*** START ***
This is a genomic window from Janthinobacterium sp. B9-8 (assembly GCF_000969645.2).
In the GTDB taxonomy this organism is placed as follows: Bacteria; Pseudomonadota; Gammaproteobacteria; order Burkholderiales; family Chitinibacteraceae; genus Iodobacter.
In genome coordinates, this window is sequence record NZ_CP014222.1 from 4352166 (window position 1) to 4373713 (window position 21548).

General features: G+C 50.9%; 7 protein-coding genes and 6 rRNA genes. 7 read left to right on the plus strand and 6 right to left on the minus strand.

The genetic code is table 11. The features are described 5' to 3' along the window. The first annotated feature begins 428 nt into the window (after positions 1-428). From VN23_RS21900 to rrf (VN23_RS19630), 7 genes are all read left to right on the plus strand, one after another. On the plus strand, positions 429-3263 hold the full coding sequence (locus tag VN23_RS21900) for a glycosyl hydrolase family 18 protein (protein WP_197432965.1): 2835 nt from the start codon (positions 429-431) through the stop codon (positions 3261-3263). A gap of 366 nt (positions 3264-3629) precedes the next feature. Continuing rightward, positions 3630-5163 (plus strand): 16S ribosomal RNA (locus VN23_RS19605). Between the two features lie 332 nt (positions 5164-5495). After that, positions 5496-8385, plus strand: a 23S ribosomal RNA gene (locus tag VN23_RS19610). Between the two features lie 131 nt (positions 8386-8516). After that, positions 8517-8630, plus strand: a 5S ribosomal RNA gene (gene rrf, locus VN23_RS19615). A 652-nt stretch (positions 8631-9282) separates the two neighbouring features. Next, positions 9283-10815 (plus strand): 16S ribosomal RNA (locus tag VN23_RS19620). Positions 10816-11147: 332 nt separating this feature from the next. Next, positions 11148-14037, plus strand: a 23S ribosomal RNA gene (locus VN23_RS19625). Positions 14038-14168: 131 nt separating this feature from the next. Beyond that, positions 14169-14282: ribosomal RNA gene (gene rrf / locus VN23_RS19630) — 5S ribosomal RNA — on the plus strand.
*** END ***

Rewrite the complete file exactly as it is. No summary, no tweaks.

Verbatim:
This is a genomic window from Janthinobacterium sp. B9-8 (assembly GCF_000969645.2).
In the GTDB taxonomy this organism is placed as follows: Bacteria; Pseudomonadota; Gammaproteobacteria; order Burkholderiales; family Chitinibacteraceae; genus Iodobacter.
In genome coordinates, this window is sequence record NZ_CP014222.1 from 4352166 (window position 1) to 4373713 (window position 21548).

General features: G+C 50.9%; 7 protein-coding genes and 6 rRNA genes. 7 read left to right on the plus strand and 6 right to left on the minus strand.

The genetic code is table 11. The features are described 5' to 3' along the window. The first annotated feature begins 428 nt into the window (after positions 1-428). From VN23_RS21900 to rrf (VN23_RS19630), 7 genes are all read left to right on the plus strand, one after another. On the plus strand, positions 429-3263 hold the full coding sequence (locus tag VN23_RS21900) for a glycosyl hydrolase family 18 protein (protein WP_197432965.1): 2835 nt from the start codon (positions 429-431) through the stop codon (positions 3261-3263). A gap of 366 nt (positions 3264-3629) precedes the next feature. Continuing rightward, positions 3630-5163 (plus strand): 16S ribosomal RNA (locus VN23_RS19605). Between the two features lie 332 nt (positions 5164-5495). After that, positions 5496-8385, plus strand: a 23S ribosomal RNA gene (locus tag VN23_RS19610). Between the two features lie 131 nt (positions 8386-8516). After that, positions 8517-8630, plus strand: a 5S ribosomal RNA gene (gene rrf, locus VN23_RS19615). A 652-nt stretch (positions 8631-9282) separates the two neighbouring features. Next, positions 9283-10815 (plus strand): 16S ribosomal RNA (locus tag VN23_RS19620). Positions 10816-11147: 332 nt separating this feature from the next. Next, positions 11148-14037, plus strand: a 23S ribosomal RNA gene (locus VN23_RS19625). Positions 14038-14168: 131 nt separating this feature from the next. Beyond that, positions 14169-14282: ribosomal RNA gene (gene rrf / locus VN23_RS19630) — 5S ribosomal RNA — on the plus strand.